Community Health Center Quality Improvement: A Systematic Review and Future Directions for Research
Abstract

Background: Leaders and policymakers need an accurate appraisal of the federally qualified community health center (CHC) quality improvement (QI) literature to make informed decisions for the CHC program.

Objectives: This paper aims to (1) summarize the content and findings of CHC QI studies to date, (2) systematically rate the quality of those studies, and (3) outline 10 important areas for future CHC QI research.

Methods: We searched medical and nonmedical databases to identify QI studies in CHC settings. We systematically reviewed identified studies for the features of their QI interventions and for the methodological quality of their evaluations. We combined results from the review with input from the CHC community to generate an agenda for future CHC QI research.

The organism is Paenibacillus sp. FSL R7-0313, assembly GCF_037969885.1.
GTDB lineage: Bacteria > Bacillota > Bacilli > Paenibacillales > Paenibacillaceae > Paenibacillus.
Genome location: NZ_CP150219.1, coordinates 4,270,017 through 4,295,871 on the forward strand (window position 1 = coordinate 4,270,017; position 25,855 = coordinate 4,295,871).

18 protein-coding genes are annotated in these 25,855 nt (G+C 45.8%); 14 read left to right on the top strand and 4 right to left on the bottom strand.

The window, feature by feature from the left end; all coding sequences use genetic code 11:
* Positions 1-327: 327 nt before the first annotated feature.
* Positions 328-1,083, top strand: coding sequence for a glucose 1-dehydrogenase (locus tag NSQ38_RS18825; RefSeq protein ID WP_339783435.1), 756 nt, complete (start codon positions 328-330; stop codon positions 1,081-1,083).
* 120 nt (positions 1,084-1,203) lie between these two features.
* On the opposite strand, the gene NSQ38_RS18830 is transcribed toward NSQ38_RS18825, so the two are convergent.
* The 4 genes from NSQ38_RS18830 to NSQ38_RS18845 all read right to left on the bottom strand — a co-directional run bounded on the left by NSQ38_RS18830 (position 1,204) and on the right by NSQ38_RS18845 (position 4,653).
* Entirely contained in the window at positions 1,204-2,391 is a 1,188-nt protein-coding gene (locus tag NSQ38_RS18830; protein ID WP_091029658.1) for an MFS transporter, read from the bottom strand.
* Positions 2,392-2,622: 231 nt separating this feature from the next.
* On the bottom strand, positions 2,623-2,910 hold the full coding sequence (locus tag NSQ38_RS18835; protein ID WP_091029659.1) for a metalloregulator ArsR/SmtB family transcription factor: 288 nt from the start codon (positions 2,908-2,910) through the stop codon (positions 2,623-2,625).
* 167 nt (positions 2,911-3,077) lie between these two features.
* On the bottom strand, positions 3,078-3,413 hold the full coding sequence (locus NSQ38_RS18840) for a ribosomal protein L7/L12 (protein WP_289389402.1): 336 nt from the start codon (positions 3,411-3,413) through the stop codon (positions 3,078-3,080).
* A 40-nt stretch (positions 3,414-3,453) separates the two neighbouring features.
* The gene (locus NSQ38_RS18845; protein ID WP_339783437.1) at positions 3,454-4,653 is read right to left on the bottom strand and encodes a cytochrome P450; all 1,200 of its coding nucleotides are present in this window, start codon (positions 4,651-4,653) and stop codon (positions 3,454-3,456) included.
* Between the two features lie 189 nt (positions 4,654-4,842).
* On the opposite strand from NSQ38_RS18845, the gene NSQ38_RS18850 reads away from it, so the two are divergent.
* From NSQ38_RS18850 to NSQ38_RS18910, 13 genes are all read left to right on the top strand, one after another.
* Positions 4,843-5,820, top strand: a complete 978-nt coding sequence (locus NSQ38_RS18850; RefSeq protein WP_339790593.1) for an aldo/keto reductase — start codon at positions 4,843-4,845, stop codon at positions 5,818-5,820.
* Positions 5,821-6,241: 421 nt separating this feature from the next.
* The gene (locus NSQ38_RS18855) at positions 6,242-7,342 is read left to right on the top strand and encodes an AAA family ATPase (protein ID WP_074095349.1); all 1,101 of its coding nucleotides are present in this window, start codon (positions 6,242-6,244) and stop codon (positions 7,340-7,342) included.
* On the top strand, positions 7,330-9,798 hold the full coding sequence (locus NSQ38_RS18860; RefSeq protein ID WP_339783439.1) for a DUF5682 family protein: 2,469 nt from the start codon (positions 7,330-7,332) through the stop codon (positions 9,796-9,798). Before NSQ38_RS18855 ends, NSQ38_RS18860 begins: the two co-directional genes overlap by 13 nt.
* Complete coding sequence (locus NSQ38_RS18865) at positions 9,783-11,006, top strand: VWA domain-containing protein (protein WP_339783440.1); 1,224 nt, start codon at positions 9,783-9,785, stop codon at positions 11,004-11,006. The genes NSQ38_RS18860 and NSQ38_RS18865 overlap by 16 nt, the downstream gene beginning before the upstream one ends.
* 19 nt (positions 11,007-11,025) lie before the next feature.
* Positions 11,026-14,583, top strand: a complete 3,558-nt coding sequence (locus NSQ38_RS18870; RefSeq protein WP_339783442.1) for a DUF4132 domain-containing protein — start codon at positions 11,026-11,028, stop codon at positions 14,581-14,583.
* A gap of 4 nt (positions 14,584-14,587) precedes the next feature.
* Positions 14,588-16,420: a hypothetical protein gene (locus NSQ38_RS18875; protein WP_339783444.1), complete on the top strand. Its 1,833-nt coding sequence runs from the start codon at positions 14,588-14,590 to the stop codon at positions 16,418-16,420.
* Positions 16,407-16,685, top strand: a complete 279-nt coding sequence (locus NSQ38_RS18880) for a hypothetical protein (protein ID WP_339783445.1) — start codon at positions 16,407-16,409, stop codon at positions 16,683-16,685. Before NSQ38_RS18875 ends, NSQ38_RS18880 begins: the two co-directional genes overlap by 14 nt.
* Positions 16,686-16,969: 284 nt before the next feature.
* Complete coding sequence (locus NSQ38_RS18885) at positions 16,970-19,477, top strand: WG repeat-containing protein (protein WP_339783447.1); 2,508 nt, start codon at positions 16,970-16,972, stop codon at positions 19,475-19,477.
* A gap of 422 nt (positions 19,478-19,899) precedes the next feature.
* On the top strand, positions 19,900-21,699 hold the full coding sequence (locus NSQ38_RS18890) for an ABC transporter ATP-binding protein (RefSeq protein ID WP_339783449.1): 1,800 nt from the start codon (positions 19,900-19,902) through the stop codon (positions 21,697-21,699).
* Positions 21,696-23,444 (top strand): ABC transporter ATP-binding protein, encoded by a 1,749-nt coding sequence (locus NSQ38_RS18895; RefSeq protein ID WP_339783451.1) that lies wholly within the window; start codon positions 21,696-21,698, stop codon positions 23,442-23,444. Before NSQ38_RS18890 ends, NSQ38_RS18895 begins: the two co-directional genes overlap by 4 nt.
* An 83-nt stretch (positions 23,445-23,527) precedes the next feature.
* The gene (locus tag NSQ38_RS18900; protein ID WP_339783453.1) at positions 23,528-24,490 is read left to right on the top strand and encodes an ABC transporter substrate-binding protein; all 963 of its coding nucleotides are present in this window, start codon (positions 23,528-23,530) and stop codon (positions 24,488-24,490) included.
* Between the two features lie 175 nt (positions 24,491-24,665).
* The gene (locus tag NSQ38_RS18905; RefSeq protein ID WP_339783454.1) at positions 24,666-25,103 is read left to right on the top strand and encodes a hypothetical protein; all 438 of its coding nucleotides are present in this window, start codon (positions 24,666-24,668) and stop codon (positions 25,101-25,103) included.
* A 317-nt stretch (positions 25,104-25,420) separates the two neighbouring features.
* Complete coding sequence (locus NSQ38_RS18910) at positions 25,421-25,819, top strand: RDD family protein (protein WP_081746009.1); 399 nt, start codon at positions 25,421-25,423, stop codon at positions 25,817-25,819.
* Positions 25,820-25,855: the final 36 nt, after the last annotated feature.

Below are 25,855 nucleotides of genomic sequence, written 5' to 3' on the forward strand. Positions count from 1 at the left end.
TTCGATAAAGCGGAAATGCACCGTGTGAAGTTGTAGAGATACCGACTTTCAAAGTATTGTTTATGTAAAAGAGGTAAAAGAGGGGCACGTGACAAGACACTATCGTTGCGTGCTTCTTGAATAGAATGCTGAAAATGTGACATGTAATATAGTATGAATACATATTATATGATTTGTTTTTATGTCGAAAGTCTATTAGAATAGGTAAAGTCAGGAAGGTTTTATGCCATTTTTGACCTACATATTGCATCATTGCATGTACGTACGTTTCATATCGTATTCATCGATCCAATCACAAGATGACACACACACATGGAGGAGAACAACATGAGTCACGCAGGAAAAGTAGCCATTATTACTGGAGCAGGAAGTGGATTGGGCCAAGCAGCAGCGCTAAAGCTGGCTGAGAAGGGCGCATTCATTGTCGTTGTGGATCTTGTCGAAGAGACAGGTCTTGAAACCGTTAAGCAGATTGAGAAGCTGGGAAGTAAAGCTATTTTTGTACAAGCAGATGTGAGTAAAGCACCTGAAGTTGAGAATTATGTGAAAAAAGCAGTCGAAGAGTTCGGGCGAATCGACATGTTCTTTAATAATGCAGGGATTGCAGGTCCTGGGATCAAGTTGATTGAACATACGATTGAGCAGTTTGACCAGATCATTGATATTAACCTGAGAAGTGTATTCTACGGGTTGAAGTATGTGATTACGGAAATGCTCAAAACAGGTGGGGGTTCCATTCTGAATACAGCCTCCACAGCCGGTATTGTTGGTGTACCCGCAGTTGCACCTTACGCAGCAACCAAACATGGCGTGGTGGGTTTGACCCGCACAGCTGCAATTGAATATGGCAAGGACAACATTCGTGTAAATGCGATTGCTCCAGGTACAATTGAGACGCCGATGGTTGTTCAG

Results: Eighteen studies were identified and reviewed. Interventions mainly targeted chronic conditions and screening practices and used 1 to 11 of 14 different QI tactics; evaluations comprised 14 observational and 4 randomized study designs. CHC QI interventions have been effective in improving processes of care for diabetes and cancer screening in the short term; their effectiveness in the long term and regarding outcomes of care have not been demonstrated.

Conclusions: QI interventions in CHC setting are promising, but future interventions and evaluations should answer critical basic questions about QI, including the following: What are the best models of QI? How can QI improvements be effectively implemented and sustained? What are the global effects of QI (positive and negative)? How can QI be made financially viable and sensible from both the CHC and societal perspectives?